Garden Planning: Early & Late Tomato Garden

I think this is our last garden plan for the year. (The wheelchair height garden will have Prairie Star Annual flowers in it this year, so we don’t have a specific plan for that garden.)

This is our second tomato garden, and we’re going about it a little differently.

We’re going to plant half of the garden to early spring vegetables in March. The other half will be planted to early season/cold tolerant or determinate tomatoes in late April/early May. Those tomatoes will grow through early August, when most of them will be done producing.

In mid-June, we will harvest anything remaining from the early spring vegetables and then plant 6 tomato varieties that are marketed to have good heat tolerance. By planting them 4-6 weeks later than the other tomatoes, they should be blooming vigorously just about the time we normally get the worst of our heat. This will give us a clear picture of which varieties will do the best in that heat. If we’re lucky, we should have a consistent supply of tomatoes all year. (If we’re really unlucky, we’ll have an abnormally cool summer so it won’t matter!)

After the early tomatoes are done, we’ll be replacing them with cauliflower and other fall vegetables. Hopefully the other tomatoes will produce at least through September.

About Rebecca

I'm a Horticulture Educator with Sedgwick County Extension, a branch of K-State Research and Extension, located in Wichita, KS. I teach about fruits, vegetables, and herbs.

Posted on February 25, 2011, in Around the Garden and tagged , , . Bookmark the permalink. 6 Comments.

  1. Expect a cool summer: after seeing how other people’s eggplants did last year in the 107-degree weather, I’m planting both regular and Asian ones this year.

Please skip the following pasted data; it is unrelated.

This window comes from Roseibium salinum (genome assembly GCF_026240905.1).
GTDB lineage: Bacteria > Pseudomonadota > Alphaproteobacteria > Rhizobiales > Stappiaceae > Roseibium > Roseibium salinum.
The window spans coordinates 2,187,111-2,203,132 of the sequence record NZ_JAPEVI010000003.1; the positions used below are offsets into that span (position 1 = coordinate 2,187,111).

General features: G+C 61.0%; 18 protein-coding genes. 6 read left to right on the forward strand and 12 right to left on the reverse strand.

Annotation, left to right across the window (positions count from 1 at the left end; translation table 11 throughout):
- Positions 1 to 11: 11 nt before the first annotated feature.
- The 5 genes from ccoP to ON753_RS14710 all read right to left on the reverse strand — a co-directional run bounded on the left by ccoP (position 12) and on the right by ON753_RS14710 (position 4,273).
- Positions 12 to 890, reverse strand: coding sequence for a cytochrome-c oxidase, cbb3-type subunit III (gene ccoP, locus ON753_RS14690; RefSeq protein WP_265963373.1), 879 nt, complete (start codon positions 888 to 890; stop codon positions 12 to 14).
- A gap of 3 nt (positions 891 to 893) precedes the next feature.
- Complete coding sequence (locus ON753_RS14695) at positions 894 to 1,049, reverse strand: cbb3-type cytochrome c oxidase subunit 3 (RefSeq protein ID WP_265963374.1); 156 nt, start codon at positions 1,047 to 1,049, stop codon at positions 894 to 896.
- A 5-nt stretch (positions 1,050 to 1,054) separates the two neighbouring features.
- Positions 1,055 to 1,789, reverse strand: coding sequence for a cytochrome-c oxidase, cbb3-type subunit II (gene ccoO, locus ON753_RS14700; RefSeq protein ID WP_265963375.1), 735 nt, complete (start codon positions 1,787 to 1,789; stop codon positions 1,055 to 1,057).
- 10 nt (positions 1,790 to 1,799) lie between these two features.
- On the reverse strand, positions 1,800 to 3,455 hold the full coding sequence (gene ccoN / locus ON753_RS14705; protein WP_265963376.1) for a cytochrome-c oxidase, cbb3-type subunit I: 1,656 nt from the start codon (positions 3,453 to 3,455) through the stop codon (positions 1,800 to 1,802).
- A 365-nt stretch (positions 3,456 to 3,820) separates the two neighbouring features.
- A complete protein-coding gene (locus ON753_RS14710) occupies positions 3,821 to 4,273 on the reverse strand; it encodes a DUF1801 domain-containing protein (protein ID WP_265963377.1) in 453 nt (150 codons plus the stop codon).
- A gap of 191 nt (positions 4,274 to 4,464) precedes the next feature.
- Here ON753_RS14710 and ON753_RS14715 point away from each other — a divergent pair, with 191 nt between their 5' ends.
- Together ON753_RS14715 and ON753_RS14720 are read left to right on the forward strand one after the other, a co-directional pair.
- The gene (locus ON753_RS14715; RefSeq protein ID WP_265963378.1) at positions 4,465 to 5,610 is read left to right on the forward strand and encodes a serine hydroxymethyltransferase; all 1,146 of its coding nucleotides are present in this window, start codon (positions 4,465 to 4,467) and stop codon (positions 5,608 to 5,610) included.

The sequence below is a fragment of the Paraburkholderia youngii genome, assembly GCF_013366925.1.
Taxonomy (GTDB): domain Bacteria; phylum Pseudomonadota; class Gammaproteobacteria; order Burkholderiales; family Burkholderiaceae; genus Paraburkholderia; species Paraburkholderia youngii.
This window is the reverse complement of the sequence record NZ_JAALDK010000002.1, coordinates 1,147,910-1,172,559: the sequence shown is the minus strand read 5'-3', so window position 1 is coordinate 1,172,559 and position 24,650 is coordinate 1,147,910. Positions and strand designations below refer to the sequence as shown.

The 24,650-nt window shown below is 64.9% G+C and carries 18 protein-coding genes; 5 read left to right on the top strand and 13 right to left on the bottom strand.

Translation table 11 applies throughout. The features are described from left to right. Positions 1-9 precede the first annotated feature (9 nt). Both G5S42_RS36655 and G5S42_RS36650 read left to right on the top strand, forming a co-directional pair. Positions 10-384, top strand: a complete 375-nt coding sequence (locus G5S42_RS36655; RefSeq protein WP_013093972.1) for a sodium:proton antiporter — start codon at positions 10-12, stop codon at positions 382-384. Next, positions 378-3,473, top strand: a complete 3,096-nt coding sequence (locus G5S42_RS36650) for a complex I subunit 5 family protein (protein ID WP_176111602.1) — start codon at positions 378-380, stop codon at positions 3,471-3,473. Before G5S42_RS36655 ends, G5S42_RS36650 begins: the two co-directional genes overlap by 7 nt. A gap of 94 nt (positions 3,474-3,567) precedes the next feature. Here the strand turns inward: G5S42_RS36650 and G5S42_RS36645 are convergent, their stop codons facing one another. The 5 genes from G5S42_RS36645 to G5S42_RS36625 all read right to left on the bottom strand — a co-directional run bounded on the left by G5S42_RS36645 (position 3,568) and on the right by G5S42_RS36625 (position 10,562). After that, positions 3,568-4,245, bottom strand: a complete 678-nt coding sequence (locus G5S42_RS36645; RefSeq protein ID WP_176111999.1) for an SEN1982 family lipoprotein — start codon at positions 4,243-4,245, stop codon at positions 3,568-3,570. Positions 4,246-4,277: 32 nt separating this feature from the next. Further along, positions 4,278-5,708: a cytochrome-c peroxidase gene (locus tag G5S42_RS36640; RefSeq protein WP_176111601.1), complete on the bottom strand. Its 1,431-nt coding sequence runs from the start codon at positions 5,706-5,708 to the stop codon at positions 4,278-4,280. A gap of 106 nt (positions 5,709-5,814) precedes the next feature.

Mmm, eggplant. Eggplant parmesan. Baba ghannouj. Eggplant caponata. Baingan bharta. Melanzane a scapici.

    • I’m confused…the post was about tomatoes. Why are you taunting me with nasty, nasty eggplants!

      • Because tomatoes and eggplants go together so very, very well. Eggplant parmesan needs a lovely paste tomato to make the sauce. Baba ghannouj needs garnished with a nice coarsely-chopped slicer. And so on. They’re cousins and best friends, how can you like one and not the other?

  2. Ooh, I’ll be really interested to see how cauliflower does in Wichita (and broccoli too?). So much that I’ve read basically lead me to believe cauliflower is too finicky to grow in anything outside practically-perfect cool (but not too cool!) conditions. I tried broccoli in the spring a couple years ago, but barely got anything before it bolted. Good luck!

    • We tried a spring cauliflower a couple years ago and it was only okay. I’ve seen a number of our farmers market growers have beautiful broccoli and cauliflower in the fall, because we usually do have a long, cool fall. (I think both are actually more sensitive to getting too hot or too cold at…5 weeks?…before they start heading. I’m kinda fuzzy on that memory.)

      I think the key for spring broccoli and cauliflower is choosing a variety that is short days-to-maturity and also that is listed for spring/summer production. They should be more tolerant to heat.

  1. Pingback: Tomato Planting & Spring Harvests « The Demo Garden Blog

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